The US Food and Drug Administration (FDA) recently approved Novartis' anti-inflammatory drug Ilaris (canakimumab) for the treatment of active Still's disease, including adult-onset Still's disease (AOSD). Previously, Ilaris has been granted priority review designation (PRD) for the treatment of Still's disease.
It is worth mentioning that Ilaris is the first drug approved for the treatment of Still's disease. Previously, Ilaris was also approved for the treatment of patients with systemic juvenile idiopathic arthritis (SJIA) aged ≥ 2 years.
Nikolay Nikolov, MD, acting director of the Department of Rheumatology and Transplantation Medicine at the FDA Center for Drug Evaluation and Research, said: "Before today’s approval, there is no FDA-approved treatment for patients with Still’s disease, which manifests as painful arthritis, fever and rash. And other symptoms. Today’s approval provides these patients with the first treatment option."
Adult-Onset Still's Disease (AOSD) is a rare and serious autoimmune disease of unknown etiology. Autoimmune diseases are caused by abnormalities of the immune system. Such abnormalities can trigger an inflammatory response, thereby damaging the body's own tissues. The characteristics of AOSD have considerable overlap with systemic juvenile idiopathic arthritis (SJIA), including elevated fever, arthritis, rash, and inflammation markers. The overlapping features of AOSD and SJIA indicate that this is a disease continuum, rather than two separate diseases.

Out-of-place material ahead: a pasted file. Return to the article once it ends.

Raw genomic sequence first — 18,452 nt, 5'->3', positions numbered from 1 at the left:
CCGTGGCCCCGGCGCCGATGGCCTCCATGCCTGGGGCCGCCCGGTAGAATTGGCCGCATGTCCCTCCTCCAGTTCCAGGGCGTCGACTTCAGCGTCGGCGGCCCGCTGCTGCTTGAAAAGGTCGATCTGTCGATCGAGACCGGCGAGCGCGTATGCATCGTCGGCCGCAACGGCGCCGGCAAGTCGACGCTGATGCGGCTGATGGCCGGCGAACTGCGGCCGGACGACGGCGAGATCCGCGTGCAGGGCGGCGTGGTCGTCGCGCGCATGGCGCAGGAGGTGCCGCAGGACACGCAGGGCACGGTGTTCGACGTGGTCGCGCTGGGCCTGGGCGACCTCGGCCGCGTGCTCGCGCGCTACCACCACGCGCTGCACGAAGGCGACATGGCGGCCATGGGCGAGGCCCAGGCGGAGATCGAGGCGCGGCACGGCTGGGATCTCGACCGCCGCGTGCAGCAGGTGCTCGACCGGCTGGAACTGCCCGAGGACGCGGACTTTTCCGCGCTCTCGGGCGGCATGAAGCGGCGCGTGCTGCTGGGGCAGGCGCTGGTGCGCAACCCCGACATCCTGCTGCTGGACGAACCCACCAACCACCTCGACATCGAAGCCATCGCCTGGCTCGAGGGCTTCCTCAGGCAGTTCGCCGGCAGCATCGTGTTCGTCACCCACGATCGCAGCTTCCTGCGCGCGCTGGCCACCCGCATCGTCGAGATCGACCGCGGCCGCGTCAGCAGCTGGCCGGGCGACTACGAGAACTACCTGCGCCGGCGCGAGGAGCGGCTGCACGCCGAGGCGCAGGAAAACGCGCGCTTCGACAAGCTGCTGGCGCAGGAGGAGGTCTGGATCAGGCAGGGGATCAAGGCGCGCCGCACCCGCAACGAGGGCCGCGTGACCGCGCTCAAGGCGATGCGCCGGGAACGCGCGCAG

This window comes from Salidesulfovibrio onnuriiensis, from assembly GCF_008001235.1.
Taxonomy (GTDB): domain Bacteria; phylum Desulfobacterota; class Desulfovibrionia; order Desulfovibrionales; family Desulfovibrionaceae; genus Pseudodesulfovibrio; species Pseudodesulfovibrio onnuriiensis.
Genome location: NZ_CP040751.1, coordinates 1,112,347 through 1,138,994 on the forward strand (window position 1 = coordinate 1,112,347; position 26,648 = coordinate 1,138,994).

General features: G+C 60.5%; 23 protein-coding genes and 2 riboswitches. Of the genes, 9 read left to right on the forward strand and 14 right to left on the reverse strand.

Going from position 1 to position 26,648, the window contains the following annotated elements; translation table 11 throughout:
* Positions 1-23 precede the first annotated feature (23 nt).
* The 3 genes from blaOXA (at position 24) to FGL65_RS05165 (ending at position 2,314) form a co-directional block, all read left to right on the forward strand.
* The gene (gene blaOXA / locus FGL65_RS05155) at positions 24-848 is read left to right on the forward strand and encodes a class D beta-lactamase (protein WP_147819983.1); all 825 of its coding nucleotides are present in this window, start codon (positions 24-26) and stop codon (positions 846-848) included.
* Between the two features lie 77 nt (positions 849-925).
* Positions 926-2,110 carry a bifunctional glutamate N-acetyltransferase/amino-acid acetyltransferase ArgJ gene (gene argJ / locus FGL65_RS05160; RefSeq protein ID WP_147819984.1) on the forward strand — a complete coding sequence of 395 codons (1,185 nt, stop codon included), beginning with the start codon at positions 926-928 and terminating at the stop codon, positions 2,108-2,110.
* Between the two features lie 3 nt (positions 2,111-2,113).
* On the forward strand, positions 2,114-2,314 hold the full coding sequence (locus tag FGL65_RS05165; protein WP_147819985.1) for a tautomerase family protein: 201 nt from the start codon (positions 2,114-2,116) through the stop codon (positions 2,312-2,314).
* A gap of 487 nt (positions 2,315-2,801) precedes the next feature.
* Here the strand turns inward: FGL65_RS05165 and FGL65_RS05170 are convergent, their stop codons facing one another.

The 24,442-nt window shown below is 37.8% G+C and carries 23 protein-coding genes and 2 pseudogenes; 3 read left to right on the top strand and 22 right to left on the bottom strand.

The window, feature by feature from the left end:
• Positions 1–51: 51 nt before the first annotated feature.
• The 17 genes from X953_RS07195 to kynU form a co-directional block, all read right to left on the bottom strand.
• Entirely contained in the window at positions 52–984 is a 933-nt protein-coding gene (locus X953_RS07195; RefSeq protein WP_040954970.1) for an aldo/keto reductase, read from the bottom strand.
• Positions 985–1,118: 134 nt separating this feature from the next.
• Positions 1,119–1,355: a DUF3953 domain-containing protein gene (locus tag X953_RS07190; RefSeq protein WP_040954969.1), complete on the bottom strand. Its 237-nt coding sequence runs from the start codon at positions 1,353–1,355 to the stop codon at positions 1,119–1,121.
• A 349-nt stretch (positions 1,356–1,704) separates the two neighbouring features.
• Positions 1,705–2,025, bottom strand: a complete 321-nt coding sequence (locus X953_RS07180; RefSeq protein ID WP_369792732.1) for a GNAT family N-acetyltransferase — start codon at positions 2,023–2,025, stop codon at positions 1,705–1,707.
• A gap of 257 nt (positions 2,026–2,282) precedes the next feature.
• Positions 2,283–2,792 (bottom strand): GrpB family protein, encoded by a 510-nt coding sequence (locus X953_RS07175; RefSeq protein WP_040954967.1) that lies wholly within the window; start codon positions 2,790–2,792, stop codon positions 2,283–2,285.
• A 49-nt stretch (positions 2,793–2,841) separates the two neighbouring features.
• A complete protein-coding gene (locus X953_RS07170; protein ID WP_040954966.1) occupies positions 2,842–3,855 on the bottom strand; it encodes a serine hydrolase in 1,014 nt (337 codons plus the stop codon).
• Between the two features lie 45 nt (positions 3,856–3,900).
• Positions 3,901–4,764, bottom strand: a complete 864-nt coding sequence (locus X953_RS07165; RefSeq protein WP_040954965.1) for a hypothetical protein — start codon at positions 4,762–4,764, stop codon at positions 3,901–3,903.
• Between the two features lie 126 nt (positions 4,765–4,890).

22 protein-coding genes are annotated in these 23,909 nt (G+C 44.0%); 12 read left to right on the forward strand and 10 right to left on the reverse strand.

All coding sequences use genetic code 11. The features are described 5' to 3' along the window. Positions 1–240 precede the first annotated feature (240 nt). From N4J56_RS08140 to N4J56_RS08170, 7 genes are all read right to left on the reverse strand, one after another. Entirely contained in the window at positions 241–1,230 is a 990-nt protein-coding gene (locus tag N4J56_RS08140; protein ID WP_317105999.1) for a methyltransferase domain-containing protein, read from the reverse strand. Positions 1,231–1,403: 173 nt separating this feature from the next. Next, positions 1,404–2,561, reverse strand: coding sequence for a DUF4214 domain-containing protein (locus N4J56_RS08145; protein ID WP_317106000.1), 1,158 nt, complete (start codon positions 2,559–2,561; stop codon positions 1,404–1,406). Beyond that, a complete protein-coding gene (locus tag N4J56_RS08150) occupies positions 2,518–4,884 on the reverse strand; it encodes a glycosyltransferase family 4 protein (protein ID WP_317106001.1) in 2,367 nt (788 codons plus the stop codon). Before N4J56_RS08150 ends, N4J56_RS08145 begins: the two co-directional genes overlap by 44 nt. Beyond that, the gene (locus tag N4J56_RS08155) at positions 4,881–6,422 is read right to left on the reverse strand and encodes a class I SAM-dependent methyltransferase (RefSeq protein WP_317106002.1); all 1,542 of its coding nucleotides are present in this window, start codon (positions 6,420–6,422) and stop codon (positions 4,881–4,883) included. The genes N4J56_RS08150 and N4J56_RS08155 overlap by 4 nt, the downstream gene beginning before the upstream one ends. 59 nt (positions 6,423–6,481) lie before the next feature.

Interleukin-1 (IL-1) is an important cytokine that regulates the body's immune system, and its role in AOSD and SJIA has been confirmed. Ilaris works by blocking the action of IL-1 and inhibiting inflammation in patients with this autoimmune disease. The safety and effectiveness of Ilaris in the treatment of AOSD is determined by comparable pharmacokinetic exposure, extrapolation of the established efficacy of Ilaris in the treatment of SJIA, and the safety of Ilaris in the treatment of AOSD and other diseases.
Among patients receiving Ilaris treatment, common side effects reported include infections (cold and upper respiratory tract infections), abdominal pain, and injection site reactions. Ilaris' prescription information includes warnings that may increase the risk of serious infections due to IL-1 blockade. Macrophage activation syndrome (MAS) is a known life-threatening disease that may occur in rheumatic diseases, especially in patients with Still's disease, and should be actively treated. Treatment with immunosuppressants may increase the risk of malignant tumors. During treatment, patients are advised not to receive live vaccination.